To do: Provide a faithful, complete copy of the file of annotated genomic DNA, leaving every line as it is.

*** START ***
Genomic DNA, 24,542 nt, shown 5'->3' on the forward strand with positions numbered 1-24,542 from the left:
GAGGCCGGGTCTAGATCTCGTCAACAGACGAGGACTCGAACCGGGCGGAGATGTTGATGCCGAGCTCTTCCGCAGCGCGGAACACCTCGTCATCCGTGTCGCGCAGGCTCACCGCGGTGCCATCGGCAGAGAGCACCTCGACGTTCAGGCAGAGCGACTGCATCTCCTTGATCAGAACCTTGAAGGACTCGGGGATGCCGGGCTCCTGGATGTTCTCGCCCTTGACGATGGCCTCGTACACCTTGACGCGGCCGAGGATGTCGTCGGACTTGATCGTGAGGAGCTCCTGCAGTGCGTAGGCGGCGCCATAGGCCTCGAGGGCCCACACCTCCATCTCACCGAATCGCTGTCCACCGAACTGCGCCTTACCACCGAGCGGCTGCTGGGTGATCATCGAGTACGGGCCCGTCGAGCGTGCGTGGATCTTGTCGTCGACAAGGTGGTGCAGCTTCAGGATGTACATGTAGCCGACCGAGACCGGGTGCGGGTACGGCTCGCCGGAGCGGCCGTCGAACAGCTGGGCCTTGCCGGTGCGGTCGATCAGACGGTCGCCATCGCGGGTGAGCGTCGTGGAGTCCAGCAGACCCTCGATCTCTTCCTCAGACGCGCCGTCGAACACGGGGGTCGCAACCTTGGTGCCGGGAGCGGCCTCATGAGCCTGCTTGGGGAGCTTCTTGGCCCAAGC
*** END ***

Genomic DNA, 24,542 nt, shown 5'->3' on the forward strand with positions numbered 1-24,542 from the left:
GAGGCCGGGTCTAGATCTCGTCAACAGACGAGGACTCGAACCGGGCGGAGATGTTGATGCCGAGCTCTTCCGCAGCGCGGAACACCTCGTCATCCGTGTCGCGCAGGCTCACCGCGGTGCCATCGGCAGAGAGCACCTCGACGTTCAGGCAGAGCGACTGCATCTCCTTGATCAGAACCTTGAAGGACTCGGGGATGCCGGGCTCCTGGATGTTCTCGCCCTTGACGATGGCCTCGTACACCTTGACGCGGCCGAGGATGTCGTCGGACTTGATCGTGAGGAGCTCCTGCAGTGCGTAGGCGGCGCCATAGGCCTCGAGGGCCCACACCTCCATCTCACCGAATCGCTGTCCACCGAACTGCGCCTTACCACCGAGCGGCTGCTGGGTGATCATCGAGTACGGGCCCGTCGAGCGTGCGTGGATCTTGTCGTCGACAAGGTGGTGCAGCTTCAGGATGTACATGTAGCCGACCGAGACCGGGTGCGGGTACGGCTCGCCGGAGCGGCCGTCGAACAGCTGGGCCTTGCCGGTGCGGTCGATCAGACGGTCGCCATCGCGGGTGAGCGTCGTGGAGTCCAGCAGACCCTCGATCTCTTCCTCAGACGCGCCGTCGAACACGGGGGTCGCAACCTTGGTGCCGGGAGCGGCCTCATGAGCCTGCTTGGGGAGCTTCTTGGCCCAAGC